Skip to main content

So Are We Being Spied on Now or Not?

The Patriot Act is gone, sort of.
A video camera lens that may be watching you. (Photo: Denniro/Shutterstock)

A video camera lens that may be watching you. (Photo: Denniro/Shutterstock)

On Sunday, several provisions to the Patriot Act expired, including the National Security Agency’s controversial ability to tap into Americans’ phone and email records in bulk. After a House of Cards-worthy showdown in Congress between the act’s proponents and critics, the Senate passed a new measure—the USA Freedom Act—that limits the government’s spying abilities for the first time since 9/11. We’ve written about the Patriot Act and its implications for civil liberties quite a bit over the years here at Pacific Standard. Here’s a round-up of what you need to know in order to run your offices’ water cooler talk this week.


The Patriot Act is an anti-terrorism measure that expands law enforcements’ abilities to investigate and thwart terrorism. It was passed in the wake of 9/11, when Americans were still reeling from the shock of a terrorist attack at home. This was a classic American response to a perceived threat, Emily Badger reported in 2011:

America has a long—and at times embarrassing—history of curbing civil liberties in times of perceived peril. There were the Alien and Sedition Acts of the late 1700s, authorizing the deportation of immigrants and restricting the free speech of government critics during wartime. Later, there came the internment of Japanese-Americans during World War II, the investigation of citizens suspected of sympathizing with communism during the Cold War and the surveillance of antiwar activists during the Vietnam era.

Americans’ feelings on the Patriot Act are mixed. Most controversial is Section 215, a provision that allowed the FBI to obtain information from third-party persons and businesses by order of a secret court. "Civil liberties groups and librarians' associations, which have long been fiercely protective of reader privacy, quickly raised fears of the FBI using that authority to snoop on circulation records," Justin Elliot wrote in 2013. "The section even became known as the 'library provision.'"

That changed in June of 2013, when—thanks to Edward Snowden, a systems administrator for the NSA—the news broke that the government was actually using the provision to spy on the cell phone, credit card, and Internet activity of millions of Americans. Despite the fact that Americans were surprisingly blasé about government surveillance after the scandal, as Jared Keller reported, when the act was up for renewal earlier this week, it didn't have enough supporters left in Congress to pass as is. But the expired provisions got the chance to live on, albeit in modified forms, in a bill titled the "Uniting and Strengthening America by Fulfilling Rights and Ending Eavesdropping, Dragnet-Collection and Online Monitoring Act," or the USA Freedom Act for short.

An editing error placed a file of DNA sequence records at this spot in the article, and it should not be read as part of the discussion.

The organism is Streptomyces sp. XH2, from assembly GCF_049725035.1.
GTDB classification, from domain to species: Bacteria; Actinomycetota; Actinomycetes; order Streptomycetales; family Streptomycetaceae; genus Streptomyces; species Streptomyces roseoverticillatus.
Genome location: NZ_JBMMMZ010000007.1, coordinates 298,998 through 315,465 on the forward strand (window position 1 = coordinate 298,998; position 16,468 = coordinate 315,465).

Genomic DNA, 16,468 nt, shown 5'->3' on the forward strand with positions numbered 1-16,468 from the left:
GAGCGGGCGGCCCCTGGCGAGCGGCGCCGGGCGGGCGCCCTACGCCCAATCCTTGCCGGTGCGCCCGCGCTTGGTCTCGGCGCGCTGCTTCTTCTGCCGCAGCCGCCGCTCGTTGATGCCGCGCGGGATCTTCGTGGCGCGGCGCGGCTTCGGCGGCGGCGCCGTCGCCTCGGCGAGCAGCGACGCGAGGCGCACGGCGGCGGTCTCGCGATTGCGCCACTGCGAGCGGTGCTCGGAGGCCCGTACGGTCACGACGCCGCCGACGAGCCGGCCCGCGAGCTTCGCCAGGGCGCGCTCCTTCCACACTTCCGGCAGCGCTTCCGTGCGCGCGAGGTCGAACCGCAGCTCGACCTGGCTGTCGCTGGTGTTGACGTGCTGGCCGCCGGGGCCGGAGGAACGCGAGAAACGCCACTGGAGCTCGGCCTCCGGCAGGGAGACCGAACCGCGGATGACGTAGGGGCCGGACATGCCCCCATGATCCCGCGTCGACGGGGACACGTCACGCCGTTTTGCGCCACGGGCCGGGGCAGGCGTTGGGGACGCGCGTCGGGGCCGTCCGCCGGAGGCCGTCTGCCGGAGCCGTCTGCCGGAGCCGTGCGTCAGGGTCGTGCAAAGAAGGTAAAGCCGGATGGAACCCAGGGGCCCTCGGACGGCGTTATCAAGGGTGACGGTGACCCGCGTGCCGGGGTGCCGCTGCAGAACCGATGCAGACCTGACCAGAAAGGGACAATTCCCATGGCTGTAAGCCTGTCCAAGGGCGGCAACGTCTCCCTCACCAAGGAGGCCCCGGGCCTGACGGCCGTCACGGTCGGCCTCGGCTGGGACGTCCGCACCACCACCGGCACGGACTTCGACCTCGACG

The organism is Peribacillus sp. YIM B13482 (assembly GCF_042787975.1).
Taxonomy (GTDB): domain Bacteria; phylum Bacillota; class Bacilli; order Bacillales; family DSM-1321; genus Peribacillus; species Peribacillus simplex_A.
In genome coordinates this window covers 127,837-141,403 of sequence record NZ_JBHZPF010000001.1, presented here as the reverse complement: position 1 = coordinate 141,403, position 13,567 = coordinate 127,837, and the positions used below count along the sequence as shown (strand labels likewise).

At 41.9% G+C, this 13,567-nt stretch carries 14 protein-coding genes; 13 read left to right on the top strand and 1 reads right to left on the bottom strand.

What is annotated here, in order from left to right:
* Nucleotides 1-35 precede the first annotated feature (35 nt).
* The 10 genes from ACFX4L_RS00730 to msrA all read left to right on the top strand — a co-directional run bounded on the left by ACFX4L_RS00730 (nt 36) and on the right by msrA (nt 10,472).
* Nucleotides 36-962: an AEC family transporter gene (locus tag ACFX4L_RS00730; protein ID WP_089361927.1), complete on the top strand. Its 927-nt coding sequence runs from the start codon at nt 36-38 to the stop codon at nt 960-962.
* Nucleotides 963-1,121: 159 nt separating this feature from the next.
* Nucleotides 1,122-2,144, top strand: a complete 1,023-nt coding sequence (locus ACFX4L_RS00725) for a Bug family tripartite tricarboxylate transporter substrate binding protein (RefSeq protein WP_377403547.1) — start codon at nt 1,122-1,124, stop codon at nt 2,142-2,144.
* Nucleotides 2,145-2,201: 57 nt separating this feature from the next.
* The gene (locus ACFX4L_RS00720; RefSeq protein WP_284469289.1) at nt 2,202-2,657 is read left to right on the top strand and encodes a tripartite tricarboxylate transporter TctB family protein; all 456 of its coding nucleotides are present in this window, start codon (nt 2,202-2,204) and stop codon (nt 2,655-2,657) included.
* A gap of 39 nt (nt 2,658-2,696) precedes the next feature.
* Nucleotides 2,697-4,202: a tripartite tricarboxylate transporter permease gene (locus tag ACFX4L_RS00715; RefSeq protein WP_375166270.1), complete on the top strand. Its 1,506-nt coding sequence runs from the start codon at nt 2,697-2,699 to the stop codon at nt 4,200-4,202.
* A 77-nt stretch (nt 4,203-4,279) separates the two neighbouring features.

Yesterday, the USA Freedom Act (Real creative name fellas. Might I suggest the Patriot Act 2: NSA’s Revenge instead?) passed the senate and was swiftly signed into law by the president. "This legislation will strengthen civil liberty safeguards and provide greater public confidence in these programs," Obama said in a statement, as reported by the Associated Press.

The main difference: Under the new act, the bulk phone metadata the NSA has been collecting and storing will stay instead with the phone companies themselves. The government can still request access to the records via the Foreign Intelligence Surveillance Act Court, but requests will have to meet more stringent guidelines. For example, as Ars Technica reports, the NSA needs to prove it has "reasonable suspicion that the phone data of a target is relevant to a terror investigation and that at least one party to the call is overseas." But for all the Millennials out there wondering who even uses phones for phone calls anymore, it’s worth noting that its unclear what other kinds of personal data—much of which can be stored and accessed via smartphones—the government will be able to collect under the new act.


Probably not, according to a January 2014 policy paper from the New America Foundation. As the authors, Peter Bergen, David Sterman, Emily Schneider, and Bailey Cahall wrote:

[O]ur review of the government’s claims about the role that NSA “bulk” surveillance of phone and email communications records has had in keeping the United States safe from terrorism shows that these claims are overblown and even misleading. An in-depth analysis of 225 individuals recruited by al-Qaeda or a like-minded group or inspired by al-Qaeda’s ideology, and charged in the United States with an act of terrorism since 9/11, demonstrates that traditional investigative methods, such as the use of informants, tips from local communities, and targeted intelligence operations, provided the initial impetus for investigations in the majority of cases, while the contribution of NSA’s bulk surveillance programs to these cases was minimal.